After approving a controversial new map of Nepal's borders that depicts 335 square km of Indian territory in Nepal, the country could next seek to gain international approval for the same, as a report claims the revised map will be sent to the United Nations and Google.
Speaking to Nepalese news outlet MyRepublica, the Minister for Land Management Padma Aryal said the government was making preparations to publish the map in English and send it to the international community, including to the United Nations and to Google.
Under the revised map, Lipulekh, Kalapani and Limpiyadhura are shown as being within Nepalese borders—though India maintains control over these regions.
Whether the UN will take cognizance of the request is another matter: UN maps of South Asia come with a disclaimer saying "The boundaries and names shown and the designations used on this map do not imply official endorsement or acceptance by the United Nations" and utilise dotted lines to show regions like the Line of Control between India and Pakistan and the Line of Actual Control between India and China.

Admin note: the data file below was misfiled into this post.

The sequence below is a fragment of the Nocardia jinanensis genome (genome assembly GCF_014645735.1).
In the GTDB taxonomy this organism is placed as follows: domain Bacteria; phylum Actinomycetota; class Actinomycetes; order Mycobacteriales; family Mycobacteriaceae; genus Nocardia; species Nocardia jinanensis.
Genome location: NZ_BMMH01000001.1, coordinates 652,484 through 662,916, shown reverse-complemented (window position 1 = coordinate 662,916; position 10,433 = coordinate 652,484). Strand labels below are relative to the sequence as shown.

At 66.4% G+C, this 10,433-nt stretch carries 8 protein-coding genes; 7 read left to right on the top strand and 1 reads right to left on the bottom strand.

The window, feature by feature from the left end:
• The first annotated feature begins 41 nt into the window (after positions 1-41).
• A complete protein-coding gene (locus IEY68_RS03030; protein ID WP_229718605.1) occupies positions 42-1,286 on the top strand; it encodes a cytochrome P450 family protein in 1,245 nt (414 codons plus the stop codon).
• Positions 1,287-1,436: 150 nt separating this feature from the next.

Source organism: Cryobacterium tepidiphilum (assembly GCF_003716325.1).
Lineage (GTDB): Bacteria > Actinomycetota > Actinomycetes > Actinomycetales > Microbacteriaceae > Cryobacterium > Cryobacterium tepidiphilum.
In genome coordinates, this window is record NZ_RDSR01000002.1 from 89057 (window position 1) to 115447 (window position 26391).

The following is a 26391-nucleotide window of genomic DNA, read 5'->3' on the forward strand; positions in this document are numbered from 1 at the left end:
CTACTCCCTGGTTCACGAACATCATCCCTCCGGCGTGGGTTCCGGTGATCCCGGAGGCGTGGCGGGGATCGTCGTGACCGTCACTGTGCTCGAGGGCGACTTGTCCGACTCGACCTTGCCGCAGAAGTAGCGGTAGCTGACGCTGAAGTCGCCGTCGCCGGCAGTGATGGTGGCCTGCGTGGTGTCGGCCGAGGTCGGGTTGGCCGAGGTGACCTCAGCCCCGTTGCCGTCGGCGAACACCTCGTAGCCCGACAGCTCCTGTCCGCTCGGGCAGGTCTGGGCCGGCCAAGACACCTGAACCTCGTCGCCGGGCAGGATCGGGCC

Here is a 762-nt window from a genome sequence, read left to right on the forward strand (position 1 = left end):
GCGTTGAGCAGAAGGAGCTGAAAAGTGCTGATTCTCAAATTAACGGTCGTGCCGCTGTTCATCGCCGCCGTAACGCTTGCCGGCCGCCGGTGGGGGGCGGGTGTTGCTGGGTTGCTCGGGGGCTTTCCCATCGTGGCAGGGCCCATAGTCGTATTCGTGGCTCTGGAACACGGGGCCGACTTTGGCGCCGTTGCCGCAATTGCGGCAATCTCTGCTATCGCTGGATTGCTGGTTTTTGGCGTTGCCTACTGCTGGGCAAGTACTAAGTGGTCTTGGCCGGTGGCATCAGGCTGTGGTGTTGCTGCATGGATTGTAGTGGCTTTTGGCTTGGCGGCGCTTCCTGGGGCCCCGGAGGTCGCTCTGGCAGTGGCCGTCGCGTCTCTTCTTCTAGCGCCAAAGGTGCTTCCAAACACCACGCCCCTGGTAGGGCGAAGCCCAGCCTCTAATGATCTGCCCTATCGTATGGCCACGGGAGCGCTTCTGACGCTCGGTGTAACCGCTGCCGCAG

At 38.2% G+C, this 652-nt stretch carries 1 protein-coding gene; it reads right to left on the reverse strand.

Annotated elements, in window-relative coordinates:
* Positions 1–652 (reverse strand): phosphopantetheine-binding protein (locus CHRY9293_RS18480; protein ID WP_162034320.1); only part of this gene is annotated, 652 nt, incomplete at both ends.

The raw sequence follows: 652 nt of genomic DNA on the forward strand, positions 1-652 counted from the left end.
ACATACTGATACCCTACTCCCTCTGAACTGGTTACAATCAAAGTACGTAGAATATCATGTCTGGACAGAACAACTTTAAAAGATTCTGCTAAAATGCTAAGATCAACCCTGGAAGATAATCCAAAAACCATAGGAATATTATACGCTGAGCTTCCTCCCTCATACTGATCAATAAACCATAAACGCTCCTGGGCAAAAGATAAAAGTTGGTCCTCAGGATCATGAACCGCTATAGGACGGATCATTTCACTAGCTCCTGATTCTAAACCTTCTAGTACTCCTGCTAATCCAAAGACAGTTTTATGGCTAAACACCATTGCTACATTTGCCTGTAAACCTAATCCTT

Likewise, whether Google chooses to incorporate any changes is another matter: Google publishes different versions of its world maps and marked boundaries depending on the country it is accessed in.
Padma Aryal was the minister who released the revised map during a televised press conference in Kathmandu.
On June 13, Nepal's parliament unanimously approved changes to the constitution to ratify the new map, which itself came after India opened a new road to the Kailash Mansarovar region via the disputed Kalapani valley.
The changes to the official map saw a souring of relations with India, even as Prime Minister K.P. Oli raised his anti-India rhetoric, prompting some in Nepal to wonder whether he had gone too far.
A brewing political crisis within the ruling Communist Party has emerged, highlighting the turbulence between Oli and his primary rival Pushpa Kamal Dahal "Prachanda".